I wrote schmaltzy, over-the-top poetry as a teenager. I still have some of it. Vague notions of what it would be like to be loved by a boy, or at least to find one who wasn’t afraid of me, filled my notebook.
Most of this over-emoting passed in Junior High, thankfully. In Senior High, I seemed to hit my stride (almost literally on the basketball court), replacing many of my obsessive thoughts about boys with other obsessions, like my free throw and turnover percentages.
Now, decades later, I think I’ve passed on my early teen propensity for melodrama to my daughter, Vivian, who frequently expresses all of her emotions in writing. Recently, I annoyed my Grade Two cutie once again. I can’t remember what I wouldn’t do for her (perhaps pack her school bag or let her have a third cheese stick). Suffice it to say I was ignoring her request, like many an online parent.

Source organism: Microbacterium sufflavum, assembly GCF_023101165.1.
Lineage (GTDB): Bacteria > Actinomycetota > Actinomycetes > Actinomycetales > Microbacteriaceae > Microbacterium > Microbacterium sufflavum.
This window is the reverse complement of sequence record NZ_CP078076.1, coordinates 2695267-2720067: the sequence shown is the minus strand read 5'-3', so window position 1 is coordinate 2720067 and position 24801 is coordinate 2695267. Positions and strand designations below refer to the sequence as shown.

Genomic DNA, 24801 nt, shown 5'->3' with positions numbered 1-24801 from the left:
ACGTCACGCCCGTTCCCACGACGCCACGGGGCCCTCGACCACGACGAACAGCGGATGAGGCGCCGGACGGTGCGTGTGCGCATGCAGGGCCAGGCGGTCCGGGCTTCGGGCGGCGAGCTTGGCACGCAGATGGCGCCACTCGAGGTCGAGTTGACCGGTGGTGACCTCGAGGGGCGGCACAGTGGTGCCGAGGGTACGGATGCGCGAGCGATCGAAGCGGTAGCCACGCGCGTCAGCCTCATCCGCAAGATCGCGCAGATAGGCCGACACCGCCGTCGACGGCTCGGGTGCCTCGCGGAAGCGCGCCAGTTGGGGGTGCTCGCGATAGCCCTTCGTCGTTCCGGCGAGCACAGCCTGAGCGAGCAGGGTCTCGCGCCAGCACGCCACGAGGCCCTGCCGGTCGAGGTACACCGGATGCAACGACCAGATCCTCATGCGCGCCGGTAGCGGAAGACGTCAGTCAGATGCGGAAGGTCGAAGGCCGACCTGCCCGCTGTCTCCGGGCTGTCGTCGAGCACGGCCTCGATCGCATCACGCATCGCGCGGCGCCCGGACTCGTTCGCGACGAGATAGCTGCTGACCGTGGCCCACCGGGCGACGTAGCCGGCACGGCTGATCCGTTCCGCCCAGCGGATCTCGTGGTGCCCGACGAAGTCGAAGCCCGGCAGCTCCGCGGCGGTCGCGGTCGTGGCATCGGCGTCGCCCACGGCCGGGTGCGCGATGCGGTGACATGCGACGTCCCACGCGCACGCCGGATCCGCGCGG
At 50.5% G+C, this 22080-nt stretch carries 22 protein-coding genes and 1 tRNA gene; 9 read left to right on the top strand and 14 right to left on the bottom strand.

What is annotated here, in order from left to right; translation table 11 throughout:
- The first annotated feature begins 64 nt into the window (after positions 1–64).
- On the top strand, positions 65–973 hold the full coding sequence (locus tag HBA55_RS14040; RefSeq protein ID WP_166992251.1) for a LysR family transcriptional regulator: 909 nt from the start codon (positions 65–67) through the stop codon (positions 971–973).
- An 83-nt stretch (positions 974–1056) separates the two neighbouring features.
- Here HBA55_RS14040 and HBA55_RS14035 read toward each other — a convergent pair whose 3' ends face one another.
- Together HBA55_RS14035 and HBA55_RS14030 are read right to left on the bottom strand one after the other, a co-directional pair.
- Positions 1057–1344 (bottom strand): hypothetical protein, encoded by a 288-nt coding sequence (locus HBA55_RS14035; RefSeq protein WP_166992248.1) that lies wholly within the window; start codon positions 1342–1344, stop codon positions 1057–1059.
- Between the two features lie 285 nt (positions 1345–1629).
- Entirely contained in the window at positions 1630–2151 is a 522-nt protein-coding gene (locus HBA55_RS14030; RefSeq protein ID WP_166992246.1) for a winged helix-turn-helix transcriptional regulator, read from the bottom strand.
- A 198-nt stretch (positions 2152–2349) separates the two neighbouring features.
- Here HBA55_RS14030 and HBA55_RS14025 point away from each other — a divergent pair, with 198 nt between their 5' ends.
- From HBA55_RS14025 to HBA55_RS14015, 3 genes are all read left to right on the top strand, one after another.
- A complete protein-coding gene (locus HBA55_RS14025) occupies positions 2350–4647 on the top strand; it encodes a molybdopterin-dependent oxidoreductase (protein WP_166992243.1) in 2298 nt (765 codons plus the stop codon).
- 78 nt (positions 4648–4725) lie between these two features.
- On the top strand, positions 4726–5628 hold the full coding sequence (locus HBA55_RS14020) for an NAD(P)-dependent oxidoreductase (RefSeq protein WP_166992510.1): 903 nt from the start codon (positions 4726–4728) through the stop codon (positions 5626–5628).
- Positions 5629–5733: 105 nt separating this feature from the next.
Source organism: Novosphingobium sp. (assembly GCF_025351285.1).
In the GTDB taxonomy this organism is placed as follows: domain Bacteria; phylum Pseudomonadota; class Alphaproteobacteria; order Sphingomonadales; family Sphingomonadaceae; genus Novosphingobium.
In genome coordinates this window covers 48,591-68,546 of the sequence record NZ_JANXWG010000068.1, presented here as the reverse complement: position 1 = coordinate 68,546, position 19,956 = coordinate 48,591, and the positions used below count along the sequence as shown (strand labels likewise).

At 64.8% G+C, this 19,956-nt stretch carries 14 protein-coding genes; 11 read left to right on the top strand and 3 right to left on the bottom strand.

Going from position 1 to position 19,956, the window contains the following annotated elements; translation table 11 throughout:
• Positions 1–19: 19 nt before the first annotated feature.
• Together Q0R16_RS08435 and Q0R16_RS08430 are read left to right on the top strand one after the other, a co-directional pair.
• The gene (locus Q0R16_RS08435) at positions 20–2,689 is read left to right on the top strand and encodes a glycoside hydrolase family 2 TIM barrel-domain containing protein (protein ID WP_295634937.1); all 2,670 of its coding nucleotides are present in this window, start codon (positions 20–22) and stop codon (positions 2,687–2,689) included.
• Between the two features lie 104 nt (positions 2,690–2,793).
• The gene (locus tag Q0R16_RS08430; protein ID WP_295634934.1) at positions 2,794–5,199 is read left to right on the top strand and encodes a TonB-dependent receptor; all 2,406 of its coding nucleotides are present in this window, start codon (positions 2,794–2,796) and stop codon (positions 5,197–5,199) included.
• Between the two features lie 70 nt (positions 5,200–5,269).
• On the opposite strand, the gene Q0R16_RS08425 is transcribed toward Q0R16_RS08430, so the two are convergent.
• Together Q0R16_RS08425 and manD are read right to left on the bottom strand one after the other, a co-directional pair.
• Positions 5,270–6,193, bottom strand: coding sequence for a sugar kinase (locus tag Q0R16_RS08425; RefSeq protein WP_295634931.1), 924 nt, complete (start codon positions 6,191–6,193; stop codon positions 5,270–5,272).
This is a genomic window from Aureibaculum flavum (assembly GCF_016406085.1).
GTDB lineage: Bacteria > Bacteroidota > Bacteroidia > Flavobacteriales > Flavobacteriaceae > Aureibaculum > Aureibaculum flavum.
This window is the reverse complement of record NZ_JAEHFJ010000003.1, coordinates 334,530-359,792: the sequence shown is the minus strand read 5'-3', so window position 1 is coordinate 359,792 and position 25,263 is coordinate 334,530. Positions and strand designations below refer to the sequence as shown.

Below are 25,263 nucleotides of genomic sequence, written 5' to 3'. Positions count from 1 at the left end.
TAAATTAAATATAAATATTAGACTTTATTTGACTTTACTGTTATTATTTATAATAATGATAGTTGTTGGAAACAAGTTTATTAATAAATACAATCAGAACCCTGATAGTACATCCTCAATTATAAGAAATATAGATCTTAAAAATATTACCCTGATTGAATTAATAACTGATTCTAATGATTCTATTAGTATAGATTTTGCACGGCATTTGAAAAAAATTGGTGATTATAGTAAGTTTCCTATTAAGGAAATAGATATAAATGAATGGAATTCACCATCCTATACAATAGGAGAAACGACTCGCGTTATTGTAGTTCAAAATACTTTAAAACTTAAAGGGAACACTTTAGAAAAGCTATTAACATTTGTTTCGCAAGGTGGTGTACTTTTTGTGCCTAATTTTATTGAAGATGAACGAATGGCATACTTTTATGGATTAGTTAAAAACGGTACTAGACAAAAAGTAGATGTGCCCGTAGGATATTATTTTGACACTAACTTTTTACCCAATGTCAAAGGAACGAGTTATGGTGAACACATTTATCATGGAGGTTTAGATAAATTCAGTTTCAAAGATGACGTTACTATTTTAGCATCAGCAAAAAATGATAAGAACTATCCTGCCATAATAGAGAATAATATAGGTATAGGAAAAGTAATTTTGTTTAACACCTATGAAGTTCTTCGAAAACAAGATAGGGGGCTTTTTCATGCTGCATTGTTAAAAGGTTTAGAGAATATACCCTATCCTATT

Snubbed, Vivian threw open her craft drawer, yanked out a sheet of paper, and scrawled her thoughts quickly. She then slammed her note on the table beside me and strode away.
I had come face-to-face with a teenager, possibly my younger self.
I closed my computer and read the note below:
As a parent, not only have I become my mother, but I’ve also become my daughter.
Send help, most likely to Vivian, who’s stuck with me.
Please help me to interpret Vivian’s usage of “Uh-ta” in the note. Funny responses are welcome.